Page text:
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Identity Theft

By D.H. Domagas

As we enter the 21st Century a new and insidious crime has emerged, affecting millions of citizens and costing tax-payers billions of dollars in damages. This crime is Identity Theft.

There has been a lot of controversy about this new phenomenon. A lot of discussion and a lot of opinions.

Unfortunately, there has been a lot of confusion about this crime. A lot of misunderstanding and a lot of misconceptions.

In this article we will examine this new crime. We will explain what "identity theft" actually is, examine how this crime happens and then finally discuss methods of prevention as well as recovery.


"Identity Theft" is basically a crime where someone fraudulently uses or possesses the identifying information of another person, without that person's permission, with the intent to harm or defraud another.

Among some of the examples of "identifying information" include, but not limited to the following:

  • Name
  • Date of birth
  • Government-issued identification numbers, such as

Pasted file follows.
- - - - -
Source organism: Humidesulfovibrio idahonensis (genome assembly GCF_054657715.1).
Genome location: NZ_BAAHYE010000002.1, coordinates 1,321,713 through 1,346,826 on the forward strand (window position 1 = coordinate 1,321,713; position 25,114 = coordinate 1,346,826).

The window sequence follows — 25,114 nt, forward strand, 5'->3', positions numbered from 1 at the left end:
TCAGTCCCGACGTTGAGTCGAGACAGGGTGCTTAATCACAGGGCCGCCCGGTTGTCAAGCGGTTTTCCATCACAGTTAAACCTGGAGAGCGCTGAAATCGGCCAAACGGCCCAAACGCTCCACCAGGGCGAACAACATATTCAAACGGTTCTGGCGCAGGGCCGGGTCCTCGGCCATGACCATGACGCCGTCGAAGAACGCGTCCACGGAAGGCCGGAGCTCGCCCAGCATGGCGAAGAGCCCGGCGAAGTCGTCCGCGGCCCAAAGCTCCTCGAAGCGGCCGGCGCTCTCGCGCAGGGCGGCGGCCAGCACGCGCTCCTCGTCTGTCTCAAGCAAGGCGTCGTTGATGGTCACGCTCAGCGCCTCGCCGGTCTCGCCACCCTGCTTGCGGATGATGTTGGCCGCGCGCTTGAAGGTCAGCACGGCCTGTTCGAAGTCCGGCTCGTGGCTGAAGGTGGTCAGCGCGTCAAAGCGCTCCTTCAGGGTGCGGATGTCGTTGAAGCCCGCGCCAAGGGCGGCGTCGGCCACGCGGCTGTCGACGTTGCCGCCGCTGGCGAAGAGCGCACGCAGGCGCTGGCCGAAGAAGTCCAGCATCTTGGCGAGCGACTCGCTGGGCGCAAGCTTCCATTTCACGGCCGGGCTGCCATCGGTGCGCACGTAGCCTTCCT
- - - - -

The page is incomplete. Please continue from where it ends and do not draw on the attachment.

• Social security number
    • Drivers license number
  • Unique biometric data, such as
    • Fingerprints
    • Voice prints
    • Retina or iris images
  • Unique electronic identification numbers, such as
    • User names
    • Passwords
  • Account numbers
  • Routing codes
  • Addresses

Basically "identifying information" is anything that differentiates a person from everyone else. So what is so important about all this stuff? Why would anyone want to "steal" these things?

Well, it just so happens criminals can do a lot with these things.

They can get credit cards, open checking accounts and obtain loans.

Criminals can get housing, such as apartments. They can get utilities for those apartments, such as electricity, water, telephone and cable services. They can rent furniture and appliances.

Criminals can get cars, motorcycles, boats, electronic goods and medical service.

Once these criminals, or "Identity Thieves," obtain the goods and services they desire, they do not have to worry about paying any bills because all the merchants and collection agencies will be looking for the victims, whose identity they have stolen.

"Well I have bad credit. So I'm not worried about someone stealing my identity."

Criminals with other people's identifying information can do other things besides obtain goods and services.

They can gain employment and obtain workman's compensation.

They can commit crimes and develop a criminal history with someone else's identifying information.

They can have warrants for their arrest under someone else's name.